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David Nicolle's Osprey book 'Lawrence and the Arab Revolts' (republished as Lawrence of Arabia) has brief details on this war on pages 23-35.
He acknowledges it as 'one of the most obscure episodes of the Great War'.
Ottoman forces consisted of the 7th Yemen Army Corps under 'Ali Sa'id Pasha (a Circassian officer) commanding 14,000 men. After the Arab Revolt in the Hejaz this contingent was effectively cut off. Despite this 'Ali Said went on the offensive and kept the British forces cooped up in Aden, as well as extending Ottoman influence east into the Hadraumat .
Initially Aden was defended by a British garrison supported by an Aden Troop of Indian soldiers and local guides. Once the danger to Aden was realised a classic British Imperial solution was cobbled together, the Aden Field Force was created from available Imperial forces and by 1916 consisted of:
6 Battalions Infantry
2 Squadrons Cavalry
1 company of sappers
some obsolete artillery
Gathering tribal force 'Ali Said attacked in July 1916 and reached Sheikh Othman from where his guns could shell Aden Harbour. The Turks were driven from here and a new front was established around Aden which remained unchanged for most of the war.
'Ali Said finally surredered in January 1919 and received a hero's welcome from the locals in Aden.
Somewhat ironically given this stalemate and reluctance to take action matters escalated when the Armistice was declared. The Turkish commanders in the Yemen were reluctant to surrender and disarm, and the British suspected that the Imam of Yemen was colluding in these manoeuvres fearful that the Turks would evacuate before settling their debts.70 Lacking troops due to Spanish Influenza, the British were incapable of forcing Turkish compliance and so maintained negotiations until early December. A final demand was issued and a detachment of Turkish troops surrendered formally on 6 December. British patience was running down and so troops of the 2 101/Grenadiers were despatched from Egypt. Arriving off the coast of Hodeida on 13 December they demanded the surrender of the garrison, which was ignored. The Grenadiers landed on the following morning and advanced from the north. A combined force of Turks and Arabs opened fire as the Grenadiers fought from house to house during the course of which the Indians suffered one killed and one wounded. Stalemate reigned and continued even after the arrival of the 7/Rajputs as the British proved reluctant to force the still recalcitrant Turks any further. A march on Lahej was combined with the landings at Hodeida, which resulted in the disarming of 2,500 Turks. But, even this did not result in a neat resolution for elsewhere, including Hodeida, the Turks surrendered only in batches. The task of evacuating the Turkish garrisons was not completed until March 1919 by which time a further 4,100 men had surrendered. Only at this point could the demobilisation of the Aden Field Force commence.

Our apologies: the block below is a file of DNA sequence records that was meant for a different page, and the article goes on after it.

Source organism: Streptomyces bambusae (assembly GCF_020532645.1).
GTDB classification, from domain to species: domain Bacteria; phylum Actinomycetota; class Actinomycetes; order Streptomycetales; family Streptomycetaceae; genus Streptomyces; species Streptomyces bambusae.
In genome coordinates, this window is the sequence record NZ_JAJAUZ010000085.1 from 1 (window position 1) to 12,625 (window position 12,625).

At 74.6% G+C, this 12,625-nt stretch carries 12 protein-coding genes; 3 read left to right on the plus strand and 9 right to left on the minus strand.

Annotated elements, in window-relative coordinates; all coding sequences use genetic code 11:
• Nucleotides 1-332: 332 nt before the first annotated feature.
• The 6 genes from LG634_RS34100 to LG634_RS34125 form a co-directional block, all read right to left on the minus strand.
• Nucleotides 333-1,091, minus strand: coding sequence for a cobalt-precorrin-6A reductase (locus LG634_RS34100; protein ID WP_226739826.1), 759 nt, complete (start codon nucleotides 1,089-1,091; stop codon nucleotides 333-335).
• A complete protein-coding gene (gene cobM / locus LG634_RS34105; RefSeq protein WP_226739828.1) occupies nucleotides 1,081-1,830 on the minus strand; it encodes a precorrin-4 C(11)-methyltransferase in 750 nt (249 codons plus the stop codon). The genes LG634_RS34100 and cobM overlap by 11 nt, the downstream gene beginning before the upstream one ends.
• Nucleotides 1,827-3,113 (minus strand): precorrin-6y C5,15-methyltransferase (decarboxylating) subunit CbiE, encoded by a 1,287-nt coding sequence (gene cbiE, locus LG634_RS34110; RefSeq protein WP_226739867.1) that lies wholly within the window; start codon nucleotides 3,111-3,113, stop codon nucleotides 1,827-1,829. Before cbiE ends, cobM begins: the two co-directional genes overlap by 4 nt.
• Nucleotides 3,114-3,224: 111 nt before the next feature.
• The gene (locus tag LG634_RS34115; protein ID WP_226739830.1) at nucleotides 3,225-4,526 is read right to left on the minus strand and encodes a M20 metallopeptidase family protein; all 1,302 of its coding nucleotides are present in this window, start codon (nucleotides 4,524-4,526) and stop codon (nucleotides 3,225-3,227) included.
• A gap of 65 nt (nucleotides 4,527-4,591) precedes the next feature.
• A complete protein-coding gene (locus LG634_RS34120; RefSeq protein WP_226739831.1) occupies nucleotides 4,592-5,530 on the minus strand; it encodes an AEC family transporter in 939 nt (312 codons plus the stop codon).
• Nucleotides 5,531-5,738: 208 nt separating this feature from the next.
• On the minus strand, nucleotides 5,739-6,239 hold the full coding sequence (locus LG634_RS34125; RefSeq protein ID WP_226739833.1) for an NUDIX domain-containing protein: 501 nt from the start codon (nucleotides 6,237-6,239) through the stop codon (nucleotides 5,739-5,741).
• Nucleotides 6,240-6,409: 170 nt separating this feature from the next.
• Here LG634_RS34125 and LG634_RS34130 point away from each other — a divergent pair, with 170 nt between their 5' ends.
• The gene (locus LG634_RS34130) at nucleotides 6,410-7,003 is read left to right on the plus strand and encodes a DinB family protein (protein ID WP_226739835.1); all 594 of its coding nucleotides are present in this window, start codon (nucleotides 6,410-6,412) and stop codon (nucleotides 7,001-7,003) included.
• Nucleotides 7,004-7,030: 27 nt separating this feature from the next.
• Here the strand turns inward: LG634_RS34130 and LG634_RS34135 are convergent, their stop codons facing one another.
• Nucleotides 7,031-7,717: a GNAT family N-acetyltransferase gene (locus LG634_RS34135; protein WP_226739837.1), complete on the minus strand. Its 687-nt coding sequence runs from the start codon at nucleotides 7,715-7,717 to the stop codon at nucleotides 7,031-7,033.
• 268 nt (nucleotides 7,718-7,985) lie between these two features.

“In all six officers, divided into three parties left for Yaman by three separate roads. Two of
these officers arrived at Lahej on May 20, 1917 with money. Four other officers arrived in Saná
about April 8, 1917 with £T 30,000 in bank notes and £T 30,000 in gold. The party travelled
disguised as pilgrims and came via Najd. It may be observed that there was no evidence of
further assistance to Yaman from Constantinople after the event of Arab uprising in Hijāz."
“During World War I Eşref Sencer Kuşçubası was allegedly the director of operations in Arabia, the Sinai, and
North Africa. He was captured at Yemen in early 1917 by the British military and was a POW in Malta until 1920.“
Was the Teskilât-ı Mahsusa involved in these secret missions to Yemen, and was that the
reason, that Eşref Sencer Kuşçubası was captured at the same time, in spring 1917 in Yemen?
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